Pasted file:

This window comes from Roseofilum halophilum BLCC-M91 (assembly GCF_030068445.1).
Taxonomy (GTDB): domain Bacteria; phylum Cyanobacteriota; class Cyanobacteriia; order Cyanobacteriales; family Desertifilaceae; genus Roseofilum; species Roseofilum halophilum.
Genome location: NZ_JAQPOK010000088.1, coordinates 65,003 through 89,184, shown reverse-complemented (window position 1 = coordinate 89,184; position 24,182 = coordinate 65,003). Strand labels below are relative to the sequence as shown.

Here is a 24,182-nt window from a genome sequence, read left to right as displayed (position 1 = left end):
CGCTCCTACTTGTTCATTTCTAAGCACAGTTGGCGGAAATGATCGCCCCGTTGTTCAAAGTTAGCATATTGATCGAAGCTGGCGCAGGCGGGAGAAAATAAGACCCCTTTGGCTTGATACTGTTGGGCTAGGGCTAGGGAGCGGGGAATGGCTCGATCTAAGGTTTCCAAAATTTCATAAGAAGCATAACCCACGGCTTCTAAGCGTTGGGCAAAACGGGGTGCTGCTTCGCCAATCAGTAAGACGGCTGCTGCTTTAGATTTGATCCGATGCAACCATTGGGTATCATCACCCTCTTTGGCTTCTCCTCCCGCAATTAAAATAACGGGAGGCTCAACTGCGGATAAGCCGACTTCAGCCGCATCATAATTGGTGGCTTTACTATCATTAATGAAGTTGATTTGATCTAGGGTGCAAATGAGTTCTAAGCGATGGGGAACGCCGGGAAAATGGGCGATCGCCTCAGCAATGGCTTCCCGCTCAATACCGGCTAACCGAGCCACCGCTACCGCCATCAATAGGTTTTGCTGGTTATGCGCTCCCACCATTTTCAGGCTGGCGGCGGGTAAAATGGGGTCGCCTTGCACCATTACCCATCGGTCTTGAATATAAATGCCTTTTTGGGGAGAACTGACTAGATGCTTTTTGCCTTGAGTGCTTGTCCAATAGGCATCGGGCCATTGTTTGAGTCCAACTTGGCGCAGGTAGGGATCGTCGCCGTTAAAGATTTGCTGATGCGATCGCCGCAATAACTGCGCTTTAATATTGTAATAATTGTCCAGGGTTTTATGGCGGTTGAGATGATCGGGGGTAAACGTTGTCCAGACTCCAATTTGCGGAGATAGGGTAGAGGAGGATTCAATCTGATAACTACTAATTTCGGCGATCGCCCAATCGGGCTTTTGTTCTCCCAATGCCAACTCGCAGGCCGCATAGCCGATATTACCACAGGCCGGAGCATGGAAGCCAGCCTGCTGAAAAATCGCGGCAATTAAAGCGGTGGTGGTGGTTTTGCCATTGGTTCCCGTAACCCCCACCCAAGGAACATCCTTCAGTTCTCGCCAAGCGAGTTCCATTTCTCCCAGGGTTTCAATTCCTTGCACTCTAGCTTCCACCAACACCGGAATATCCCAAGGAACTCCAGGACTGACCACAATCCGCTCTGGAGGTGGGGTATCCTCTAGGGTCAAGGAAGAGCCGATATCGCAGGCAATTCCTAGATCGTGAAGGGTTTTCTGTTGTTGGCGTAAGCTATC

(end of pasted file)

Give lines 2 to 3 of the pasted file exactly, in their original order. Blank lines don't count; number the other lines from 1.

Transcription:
Taxonomy (GTDB): domain Bacteria; phylum Cyanobacteriota; class Cyanobacteriia; order Cyanobacteriales; family Desertifilaceae; genus Roseofilum; species Roseofilum halophilum.
Genome location: NZ_JAQPOK010000088.1, coordinates 65,003 through 89,184, shown reverse-complemented (window position 1 = coordinate 89,184; position 24,182 = coordinate 65,003). Strand labels below are relative to the sequence as shown.